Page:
We demonstrate a novel optical imaging device that can be directly integrated into a microfluidic network, and therefore enables on-chip imaging in a microfluidic system. This micro imaging device, termed optofluidic microscope (OFM) is free of bulk optics and is based on a nanohole array defined in a non-transmissive metallic layer that is patterned onto the floor of the microfluidic channel. The operation of the optofluidic microscope will be explained in details and its performance is examined by using a popular animal model, Caenorhabditis elegans (C. elegans). Images from a large population of nematode worms are efficiently acquired within a short time frame. The quality of the OFM images of C. elegans and the morphological characteristics revealed therein are evaluated. Two groups of early-stage C. elegans larvae, wild-type and dpy-24 are successfully separated even though their morphological difference at the larval stage is subtle. The experimental results support our claim that the methodology described therein can be effectively used to develop a powerful tool for fulfilling high-resolution, high-throughput imaging task in microfluidics-based systems.
Fluidic optics is a new class of optical system with real-time tunability and reconfigurability enabled by the introduction of fluidic components into the optical path. We describe the design, fabrication, operation of a number of fluidic optical systems, and focus on three devices, liquid-core/liquid-cladding (L2) waveguides, microfluidic dye lasers, and diffraction gratings based on flowing, crystalline lattices of bubbles, to demonstrate the integration of microfluidics and optics. We fabricate these devices in poly(dimethylsiloxane) (PDMS) with soft-lithographic techniques. They are simple to construct, and readily integrable with microanalytical or lab-on-a-chip systems.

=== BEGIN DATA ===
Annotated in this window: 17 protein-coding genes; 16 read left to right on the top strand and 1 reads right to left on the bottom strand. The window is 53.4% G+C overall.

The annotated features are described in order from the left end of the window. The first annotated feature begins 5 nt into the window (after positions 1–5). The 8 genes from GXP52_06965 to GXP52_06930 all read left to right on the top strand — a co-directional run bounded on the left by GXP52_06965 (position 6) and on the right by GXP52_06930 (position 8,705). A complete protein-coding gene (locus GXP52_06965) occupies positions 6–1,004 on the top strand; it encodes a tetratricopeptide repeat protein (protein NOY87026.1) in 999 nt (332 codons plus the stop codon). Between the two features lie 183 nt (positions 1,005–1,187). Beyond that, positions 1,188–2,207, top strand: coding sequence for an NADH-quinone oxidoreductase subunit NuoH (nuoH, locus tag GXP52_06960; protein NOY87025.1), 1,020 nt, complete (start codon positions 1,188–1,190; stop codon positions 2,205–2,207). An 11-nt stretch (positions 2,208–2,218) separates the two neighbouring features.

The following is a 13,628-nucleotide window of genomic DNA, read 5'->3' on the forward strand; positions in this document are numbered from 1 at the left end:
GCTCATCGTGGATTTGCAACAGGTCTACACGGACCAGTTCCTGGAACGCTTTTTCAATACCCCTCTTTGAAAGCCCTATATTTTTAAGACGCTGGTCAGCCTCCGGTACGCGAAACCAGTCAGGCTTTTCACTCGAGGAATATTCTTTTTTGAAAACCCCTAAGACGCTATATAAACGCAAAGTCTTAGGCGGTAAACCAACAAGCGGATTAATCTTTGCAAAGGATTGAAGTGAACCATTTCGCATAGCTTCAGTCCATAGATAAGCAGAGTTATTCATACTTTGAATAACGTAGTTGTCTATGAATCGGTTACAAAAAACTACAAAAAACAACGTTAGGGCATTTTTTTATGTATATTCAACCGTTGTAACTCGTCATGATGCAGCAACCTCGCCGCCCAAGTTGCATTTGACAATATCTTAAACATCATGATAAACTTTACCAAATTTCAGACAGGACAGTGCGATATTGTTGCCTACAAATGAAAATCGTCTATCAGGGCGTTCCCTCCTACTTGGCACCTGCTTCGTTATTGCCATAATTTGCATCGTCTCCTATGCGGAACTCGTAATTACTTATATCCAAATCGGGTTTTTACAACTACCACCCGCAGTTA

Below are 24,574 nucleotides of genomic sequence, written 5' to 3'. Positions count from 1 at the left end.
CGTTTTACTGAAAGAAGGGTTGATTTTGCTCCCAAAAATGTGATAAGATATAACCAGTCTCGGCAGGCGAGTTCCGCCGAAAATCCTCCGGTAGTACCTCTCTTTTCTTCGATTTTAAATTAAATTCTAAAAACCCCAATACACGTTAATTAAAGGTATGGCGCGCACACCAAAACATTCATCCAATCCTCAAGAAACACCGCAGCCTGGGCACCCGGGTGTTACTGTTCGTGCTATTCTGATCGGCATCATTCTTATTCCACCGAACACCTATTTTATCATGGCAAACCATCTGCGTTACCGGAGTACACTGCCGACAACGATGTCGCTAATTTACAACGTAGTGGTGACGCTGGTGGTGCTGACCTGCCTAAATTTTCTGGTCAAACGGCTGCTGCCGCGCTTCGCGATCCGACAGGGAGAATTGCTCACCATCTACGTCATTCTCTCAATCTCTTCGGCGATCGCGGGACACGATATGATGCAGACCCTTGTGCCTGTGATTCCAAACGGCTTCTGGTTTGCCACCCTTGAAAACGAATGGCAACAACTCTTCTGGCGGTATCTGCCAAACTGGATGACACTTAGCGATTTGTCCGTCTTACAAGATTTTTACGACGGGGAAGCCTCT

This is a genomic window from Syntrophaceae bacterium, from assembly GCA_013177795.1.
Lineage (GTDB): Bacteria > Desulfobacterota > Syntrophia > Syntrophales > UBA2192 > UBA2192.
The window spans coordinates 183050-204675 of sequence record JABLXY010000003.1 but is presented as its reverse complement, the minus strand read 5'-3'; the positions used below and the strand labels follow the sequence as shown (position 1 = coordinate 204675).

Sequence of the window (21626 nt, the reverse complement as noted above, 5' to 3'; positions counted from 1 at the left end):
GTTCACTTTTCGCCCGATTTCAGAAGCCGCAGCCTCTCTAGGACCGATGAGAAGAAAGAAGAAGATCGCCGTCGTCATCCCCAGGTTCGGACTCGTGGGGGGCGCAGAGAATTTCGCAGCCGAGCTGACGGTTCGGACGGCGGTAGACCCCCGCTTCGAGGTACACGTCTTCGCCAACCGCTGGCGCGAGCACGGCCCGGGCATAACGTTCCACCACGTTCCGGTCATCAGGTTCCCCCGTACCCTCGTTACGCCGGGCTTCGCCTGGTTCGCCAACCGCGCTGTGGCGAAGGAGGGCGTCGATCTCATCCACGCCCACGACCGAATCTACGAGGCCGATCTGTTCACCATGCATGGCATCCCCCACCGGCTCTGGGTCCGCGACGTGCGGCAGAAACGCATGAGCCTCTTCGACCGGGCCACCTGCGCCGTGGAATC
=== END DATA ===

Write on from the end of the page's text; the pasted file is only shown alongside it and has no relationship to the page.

We explore the possibility of using optical tweezers to enable all optical control of optofluidic circuits. Optically trapped microspheres can be used as microlenses for optical signal switching and steering. By using cantilevers instead of microspheres we provide a method for robust and stable placement of switching elements in the optofluidic circuits. Cantilevers made of tapered optical fiber and polydimethyl siloxane are demonstrated. We also show that it is possible to use transverse optical tweezer beams to load silica beads into the hollow core photonic crystal fibers for tuning their transmission properties.
In this work we explore the possibility of developing micro-/nano-fluidic devices which exploits the intense electromagnetic fields present in nanophotonic structures as the primary transport mechanism. This transport mechanism is based on exploiting the near-field optical gradients (which serve to confine particles through a Lorenz force) and concentrated optical energy (resulting in intense scattering and absorption forces for propulsion through photon momentum transfer) present in these devices to perform a series of particle handling operations including transport, concentration and separation. Nanophotonic transport offers unique properties which give it several advantages over traditional techniques including: favorable transport scaling laws, extremely strong velocity dependence on particle size, insensitivity to surface/solution conditions and indefinitely long interaction lengths. In this work we detail the theory behind photonic transport and outline in detail the major advantages. Some of our initial experimental results on transport in liquid core photonic crystal devices and developing numerical simulation techniques describing photonic transport in such devices.
In this paper, we report a fast and facile method for fabricating colloidal photonic crystals inside microchannels of
radially symmetric microfluidic chips. As the suspension of monodisperse silica or polystyrene latex spheres was driven
to flow through the channels under the centrifugal force, the colloidal spheres were quickly assembled into face centered